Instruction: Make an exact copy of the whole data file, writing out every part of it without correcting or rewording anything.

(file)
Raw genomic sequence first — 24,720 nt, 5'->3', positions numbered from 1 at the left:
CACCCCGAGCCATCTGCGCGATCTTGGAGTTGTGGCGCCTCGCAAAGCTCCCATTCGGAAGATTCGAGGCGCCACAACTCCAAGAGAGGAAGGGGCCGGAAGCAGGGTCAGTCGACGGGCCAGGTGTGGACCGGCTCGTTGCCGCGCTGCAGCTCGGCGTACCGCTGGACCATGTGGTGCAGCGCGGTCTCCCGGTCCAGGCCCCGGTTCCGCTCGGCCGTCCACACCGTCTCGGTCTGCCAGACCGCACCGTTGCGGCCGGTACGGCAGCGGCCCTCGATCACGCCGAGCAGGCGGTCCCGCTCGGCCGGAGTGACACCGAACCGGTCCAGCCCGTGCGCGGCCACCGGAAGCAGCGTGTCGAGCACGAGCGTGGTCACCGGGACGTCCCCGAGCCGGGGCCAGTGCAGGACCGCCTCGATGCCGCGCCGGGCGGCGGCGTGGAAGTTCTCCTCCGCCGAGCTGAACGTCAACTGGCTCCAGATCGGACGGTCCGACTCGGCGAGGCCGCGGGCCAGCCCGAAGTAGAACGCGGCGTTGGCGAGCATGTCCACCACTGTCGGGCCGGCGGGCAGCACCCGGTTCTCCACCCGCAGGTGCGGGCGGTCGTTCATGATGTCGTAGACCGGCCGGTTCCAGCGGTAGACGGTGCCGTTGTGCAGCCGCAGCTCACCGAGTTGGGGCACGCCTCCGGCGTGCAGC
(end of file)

Raw genomic sequence first — 24,720 nt, 5'->3', positions numbered from 1 at the left:
CACCCCGAGCCATCTGCGCGATCTTGGAGTTGTGGCGCCTCGCAAAGCTCCCATTCGGAAGATTCGAGGCGCCACAACTCCAAGAGAGGAAGGGGCCGGAAGCAGGGTCAGTCGACGGGCCAGGTGTGGACCGGCTCGTTGCCGCGCTGCAGCTCGGCGTACCGCTGGACCATGTGGTGCAGCGCGGTCTCCCGGTCCAGGCCCCGGTTCCGCTCGGCCGTCCACACCGTCTCGGTCTGCCAGACCGCACCGTTGCGGCCGGTACGGCAGCGGCCCTCGATCACGCCGAGCAGGCGGTCCCGCTCGGCCGGAGTGACACCGAACCGGTCCAGCCCGTGCGCGGCCACCGGAAGCAGCGTGTCGAGCACGAGCGTGGTCACCGGGACGTCCCCGAGCCGGGGCCAGTGCAGGACCGCCTCGATGCCGCGCCGGGCGGCGGCGTGGAAGTTCTCCTCCGCCGAGCTGAACGTCAACTGGCTCCAGATCGGACGGTCCGACTCGGCGAGGCCGCGGGCCAGCCCGAAGTAGAACGCGGCGTTGGCGAGCATGTCCACCACTGTCGGGCCGGCGGGCAGCACCCGGTTCTCCACCCGCAGGTGCGGGCGGTCGTTCATGATGTCGTAGACCGGCCGGTTCCAGCGGTAGACGGTGCCGTTGTGCAGCCGCAGCTCACCGAGTTGGGGCACGCCTCCGGCGTGCAGC